As you therefore have received Christ Jesus the Lord, so walk in Him, rooted and built up in Him and established in the faith, as you have been taught, abounding in it with thanksgiving. (Colossians 2:6-7)
Paul wants the Jesus believers as Colosse to continue living according to who Jesus is: both Messiah and Lord. They have begun in that faith and now he wants them to “walk it out.”Verse 7 elaborates. Paul speaks of being “rooted and built up.” Mixing these metaphors is not new for Paul, and that should probably tell us something about how important they are for our understanding. In Ephesians 3:17, he speaks of believers being “rooted and grounded in love.” In 1 Corinthians 3:9, he says, “For we are God’s fellow workers; you are God’s field, you are God’s building.”
“Rooted” is an agricultural metaphor; “built up” is an architectural one. Craig Keener, in The IVP Bible Background Commentary says of this verse, “The Old Testament prophets used this language for Israel (if they obeyed God, they would take root, be planted, built up, etc.), and early Christians probably took this language from their preaching of the Old Testament.” Use of this kind of language identifies the New Testament Church along with obedient Old Testament Israel as the people of God.
We should pay attention to the tenses of these words, though they are not readily apparent in most English translations. Wuest’s New Testament: An Expanded Translation, however, captures them well: “having been rooted with the result that your are firmly established, and constantly being built up in Him and constantly being established with reference to the Faith.”
In the Greek text, the word for “rooted” is a perfect, passive participle. The perfect tense means that it is something that has already been done, with results that continue. The passive voice means that is some that has happened to us. God is the one who roots us in Jesus.
The Old Testament often spoke of the people of the Lord as being “planted.” For example, those who delight in His instruction are like trees “planted by rivers of water, that brings forth fruit in its season” (Psalm 1:3). In another psalm, the writer sings about God’s relationship with Israel, “You have brought a vine out of Egypt; You have cast out the nations, and planted it” (Psalm 80:8-9). The prophet Isaiah speaks of Messiah, who will come to comfort all those who mourn in Zion, “that they may be called trees of righteousness, the planting of the Lord, that He may be glorified” (Isaiah 61:3). This is the work of God in our lives.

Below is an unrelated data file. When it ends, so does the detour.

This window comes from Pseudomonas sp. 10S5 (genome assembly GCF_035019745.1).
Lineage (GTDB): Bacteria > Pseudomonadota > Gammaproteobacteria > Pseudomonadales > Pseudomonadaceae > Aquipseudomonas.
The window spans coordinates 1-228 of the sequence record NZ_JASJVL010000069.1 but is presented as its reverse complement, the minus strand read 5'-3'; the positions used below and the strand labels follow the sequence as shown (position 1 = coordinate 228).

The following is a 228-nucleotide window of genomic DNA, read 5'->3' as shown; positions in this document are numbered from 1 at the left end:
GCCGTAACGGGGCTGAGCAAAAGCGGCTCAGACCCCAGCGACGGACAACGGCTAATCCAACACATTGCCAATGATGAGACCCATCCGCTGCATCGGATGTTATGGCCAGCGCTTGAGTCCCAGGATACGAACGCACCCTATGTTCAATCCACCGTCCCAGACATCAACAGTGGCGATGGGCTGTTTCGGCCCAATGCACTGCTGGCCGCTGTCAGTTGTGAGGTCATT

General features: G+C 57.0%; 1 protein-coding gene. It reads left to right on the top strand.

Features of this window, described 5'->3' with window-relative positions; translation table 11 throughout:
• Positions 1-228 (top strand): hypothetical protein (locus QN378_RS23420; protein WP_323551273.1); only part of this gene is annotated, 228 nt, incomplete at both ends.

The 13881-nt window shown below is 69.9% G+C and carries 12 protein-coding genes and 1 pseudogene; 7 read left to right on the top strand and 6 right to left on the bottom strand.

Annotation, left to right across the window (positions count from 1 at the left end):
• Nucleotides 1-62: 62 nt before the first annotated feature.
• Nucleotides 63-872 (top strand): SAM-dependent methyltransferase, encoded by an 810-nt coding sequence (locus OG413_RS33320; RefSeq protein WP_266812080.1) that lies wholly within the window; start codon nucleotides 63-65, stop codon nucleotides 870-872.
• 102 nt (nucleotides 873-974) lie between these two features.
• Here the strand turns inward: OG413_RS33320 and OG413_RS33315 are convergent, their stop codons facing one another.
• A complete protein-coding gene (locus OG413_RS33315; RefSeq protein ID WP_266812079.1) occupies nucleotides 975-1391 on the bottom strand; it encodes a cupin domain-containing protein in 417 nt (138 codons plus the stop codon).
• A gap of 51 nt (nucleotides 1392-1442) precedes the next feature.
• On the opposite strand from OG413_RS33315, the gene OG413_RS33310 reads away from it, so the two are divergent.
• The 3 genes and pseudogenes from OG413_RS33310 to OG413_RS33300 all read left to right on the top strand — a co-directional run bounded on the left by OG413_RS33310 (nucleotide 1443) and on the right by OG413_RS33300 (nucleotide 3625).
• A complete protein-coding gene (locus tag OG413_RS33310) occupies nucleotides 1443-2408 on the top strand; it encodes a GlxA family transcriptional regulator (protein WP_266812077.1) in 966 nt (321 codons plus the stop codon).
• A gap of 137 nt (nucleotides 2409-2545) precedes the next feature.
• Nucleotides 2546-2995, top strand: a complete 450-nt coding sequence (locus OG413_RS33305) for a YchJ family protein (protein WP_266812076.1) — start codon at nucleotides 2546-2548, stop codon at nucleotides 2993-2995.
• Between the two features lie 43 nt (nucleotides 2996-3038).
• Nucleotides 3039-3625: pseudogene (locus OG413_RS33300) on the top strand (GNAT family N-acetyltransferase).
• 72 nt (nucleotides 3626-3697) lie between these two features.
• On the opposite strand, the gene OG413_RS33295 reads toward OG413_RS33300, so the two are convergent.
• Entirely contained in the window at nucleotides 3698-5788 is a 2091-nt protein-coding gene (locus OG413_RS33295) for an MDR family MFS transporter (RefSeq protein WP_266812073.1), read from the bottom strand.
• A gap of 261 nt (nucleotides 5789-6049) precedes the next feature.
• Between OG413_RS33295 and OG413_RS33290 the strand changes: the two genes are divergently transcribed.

In Colossians 2:7, the word for “built up” is a present, passive participles. The present tense, in Greek, speaks of a continuing process. Paul shifts metaphors with “built up,” which gives us a picture of construction. We are God’s building, “having been built on the foundation of the apostles and prophets, Jesus Christ Himself being the chief cornerstone” (Ephesians 2:20) But we are a particular kind of building: “in whom the whole building, being fitted together, grows into a holy temple in the Lord, in whom you also are being built together for a dwelling place of God in the Spirit” (Ephesians 2:21-22). We are God’s temple, being built together (not just as individuals but as God’s people) to be a dwelling place for Himself. Peter picks up the same theme in his letter, teaching us that we, “as living stones, are being built up a spiritual house,” with Jesus as the chief cornerstone (1 Peter 2:-6). Again, this is the work of God in our lives.
The word for “established,” bebaioo, is also a present, passive participle, indicating a continuing process. It is a word about firmness and stability, and it is used here of being stabilized in the faith. Not just “in faith” but “in the faith.” The content of faith is as important as the act of believing it, and the content Paul has in mind is the Messiah, Jesus, the Lord. The NIV translates bebaioo as “strengthened.” In stability there is strength. As we continue to “walk” in Jesus, we will become stronger in the faith, being strengthened by God. We will not be confused or wavering in faith, nor susceptible to those who would try to charm us away from Jesus.
“As you have been taught.” The believers at Colosse had received the good news about the Lord Jesus from Epaphras (Colossians 1:7). This is the same faith Paul taught, and it stands in sharp contrast to the message being brought by the Gnostic teachers and Jewish mystics who worshipped angels instead of Messiah.
Paul adds a thought about thanksgiving: “abounding in it [the faith] with thanksgiving.” Thanksgiving is about being appreciative for what one has received: in this case, the good news of Jesus the Messiah. Thanksgiving is important to the stability and strength of our faith, for what we do not appreciate we will eventually become discontent with and let go.
The Focus of Our Faith
Paul’s Letters to the Jesus Believers at Colosse
Bite-Size Studies Through Colossians
by Jeff Doles
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